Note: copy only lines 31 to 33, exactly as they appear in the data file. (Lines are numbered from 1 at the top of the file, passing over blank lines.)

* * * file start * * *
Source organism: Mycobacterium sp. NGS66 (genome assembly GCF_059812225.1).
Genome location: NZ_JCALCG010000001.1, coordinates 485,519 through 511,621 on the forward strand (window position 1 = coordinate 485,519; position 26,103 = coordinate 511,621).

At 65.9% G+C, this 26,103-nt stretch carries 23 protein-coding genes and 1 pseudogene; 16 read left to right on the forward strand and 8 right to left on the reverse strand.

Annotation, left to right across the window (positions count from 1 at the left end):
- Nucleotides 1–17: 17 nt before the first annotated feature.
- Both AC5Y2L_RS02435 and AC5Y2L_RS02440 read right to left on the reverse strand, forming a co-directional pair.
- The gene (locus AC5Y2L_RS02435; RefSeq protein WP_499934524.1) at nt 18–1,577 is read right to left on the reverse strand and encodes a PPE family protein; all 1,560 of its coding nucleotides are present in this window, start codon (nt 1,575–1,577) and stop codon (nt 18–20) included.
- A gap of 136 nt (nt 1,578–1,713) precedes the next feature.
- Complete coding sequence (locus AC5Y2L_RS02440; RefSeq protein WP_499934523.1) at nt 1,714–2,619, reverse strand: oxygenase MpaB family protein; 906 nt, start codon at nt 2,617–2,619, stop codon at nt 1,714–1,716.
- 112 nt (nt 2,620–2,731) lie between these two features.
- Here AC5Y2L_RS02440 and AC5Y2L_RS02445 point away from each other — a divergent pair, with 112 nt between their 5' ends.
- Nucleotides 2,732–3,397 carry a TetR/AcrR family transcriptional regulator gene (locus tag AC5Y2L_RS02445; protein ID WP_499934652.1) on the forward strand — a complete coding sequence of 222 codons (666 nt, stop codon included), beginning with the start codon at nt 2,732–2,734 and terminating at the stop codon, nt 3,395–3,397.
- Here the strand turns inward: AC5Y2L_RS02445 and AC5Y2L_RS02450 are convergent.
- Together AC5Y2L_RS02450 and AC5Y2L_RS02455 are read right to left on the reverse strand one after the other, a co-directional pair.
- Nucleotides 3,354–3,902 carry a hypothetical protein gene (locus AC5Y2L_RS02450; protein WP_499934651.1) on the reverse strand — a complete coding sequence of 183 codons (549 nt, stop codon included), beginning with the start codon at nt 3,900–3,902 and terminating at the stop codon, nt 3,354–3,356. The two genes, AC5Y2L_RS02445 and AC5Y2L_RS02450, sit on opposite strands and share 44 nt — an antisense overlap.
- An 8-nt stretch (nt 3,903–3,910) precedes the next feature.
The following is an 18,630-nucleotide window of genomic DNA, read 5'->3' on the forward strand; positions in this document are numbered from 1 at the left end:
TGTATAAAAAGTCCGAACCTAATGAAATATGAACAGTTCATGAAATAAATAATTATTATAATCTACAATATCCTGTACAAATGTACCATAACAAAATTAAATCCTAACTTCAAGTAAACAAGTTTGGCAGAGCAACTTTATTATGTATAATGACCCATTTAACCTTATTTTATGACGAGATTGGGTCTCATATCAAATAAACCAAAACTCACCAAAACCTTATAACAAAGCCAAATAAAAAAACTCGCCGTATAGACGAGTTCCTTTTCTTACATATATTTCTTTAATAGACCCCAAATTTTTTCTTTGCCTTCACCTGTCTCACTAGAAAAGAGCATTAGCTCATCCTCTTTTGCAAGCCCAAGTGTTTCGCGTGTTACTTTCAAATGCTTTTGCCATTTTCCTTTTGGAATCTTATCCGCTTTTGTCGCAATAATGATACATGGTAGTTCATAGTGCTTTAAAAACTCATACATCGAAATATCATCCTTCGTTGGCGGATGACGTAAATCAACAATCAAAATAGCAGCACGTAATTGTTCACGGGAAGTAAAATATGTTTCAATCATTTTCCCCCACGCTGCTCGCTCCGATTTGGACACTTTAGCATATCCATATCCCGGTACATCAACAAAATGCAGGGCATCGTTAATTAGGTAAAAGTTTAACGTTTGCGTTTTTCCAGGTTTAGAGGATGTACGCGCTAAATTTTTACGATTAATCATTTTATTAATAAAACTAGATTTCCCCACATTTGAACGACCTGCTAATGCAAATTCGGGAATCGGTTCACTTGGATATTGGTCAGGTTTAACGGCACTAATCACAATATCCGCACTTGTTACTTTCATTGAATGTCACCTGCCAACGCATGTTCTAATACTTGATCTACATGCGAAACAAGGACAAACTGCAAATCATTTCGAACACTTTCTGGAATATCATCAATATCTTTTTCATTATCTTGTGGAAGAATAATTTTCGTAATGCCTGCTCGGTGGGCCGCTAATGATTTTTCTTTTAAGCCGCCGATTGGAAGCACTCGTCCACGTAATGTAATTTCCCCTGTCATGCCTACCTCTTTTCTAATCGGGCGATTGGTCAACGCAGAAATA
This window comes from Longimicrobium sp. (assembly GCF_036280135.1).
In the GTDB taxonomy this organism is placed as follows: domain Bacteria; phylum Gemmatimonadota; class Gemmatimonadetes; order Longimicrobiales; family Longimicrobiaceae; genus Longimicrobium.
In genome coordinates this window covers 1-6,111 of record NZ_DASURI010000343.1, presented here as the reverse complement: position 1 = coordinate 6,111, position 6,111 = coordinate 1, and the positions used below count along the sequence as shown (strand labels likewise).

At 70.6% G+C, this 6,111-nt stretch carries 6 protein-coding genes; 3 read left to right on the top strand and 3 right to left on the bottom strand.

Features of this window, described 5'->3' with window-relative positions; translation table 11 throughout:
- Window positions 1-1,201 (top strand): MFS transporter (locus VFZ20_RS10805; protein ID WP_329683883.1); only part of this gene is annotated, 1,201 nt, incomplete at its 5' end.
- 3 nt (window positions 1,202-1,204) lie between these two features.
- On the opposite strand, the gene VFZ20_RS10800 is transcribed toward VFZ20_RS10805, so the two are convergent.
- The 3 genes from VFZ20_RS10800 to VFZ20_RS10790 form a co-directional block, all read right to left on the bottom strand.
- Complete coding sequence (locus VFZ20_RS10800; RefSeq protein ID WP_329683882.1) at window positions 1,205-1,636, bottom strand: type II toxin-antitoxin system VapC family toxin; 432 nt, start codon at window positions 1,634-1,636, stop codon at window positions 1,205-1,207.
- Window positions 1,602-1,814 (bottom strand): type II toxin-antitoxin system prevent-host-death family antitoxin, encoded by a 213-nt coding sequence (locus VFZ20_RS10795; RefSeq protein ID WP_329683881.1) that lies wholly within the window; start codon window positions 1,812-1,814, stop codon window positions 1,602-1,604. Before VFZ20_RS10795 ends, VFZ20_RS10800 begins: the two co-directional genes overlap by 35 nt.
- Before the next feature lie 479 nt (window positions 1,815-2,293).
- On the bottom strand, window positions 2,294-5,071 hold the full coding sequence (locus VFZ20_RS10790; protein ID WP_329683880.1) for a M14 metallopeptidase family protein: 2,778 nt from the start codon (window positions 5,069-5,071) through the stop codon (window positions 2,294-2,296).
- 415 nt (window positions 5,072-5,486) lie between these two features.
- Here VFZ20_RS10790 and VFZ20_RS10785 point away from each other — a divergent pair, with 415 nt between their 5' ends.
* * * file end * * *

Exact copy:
- On the bottom strand, window positions 2,294-5,071 hold the full coding sequence (locus VFZ20_RS10790; protein ID WP_329683880.1) for a M14 metallopeptidase family protein: 2,778 nt from the start codon (window positions 5,069-5,071) through the stop codon (window positions 2,294-2,296).
- 415 nt (window positions 5,072-5,486) lie between these two features.
- Here VFZ20_RS10790 and VFZ20_RS10785 point away from each other — a divergent pair, with 415 nt between their 5' ends.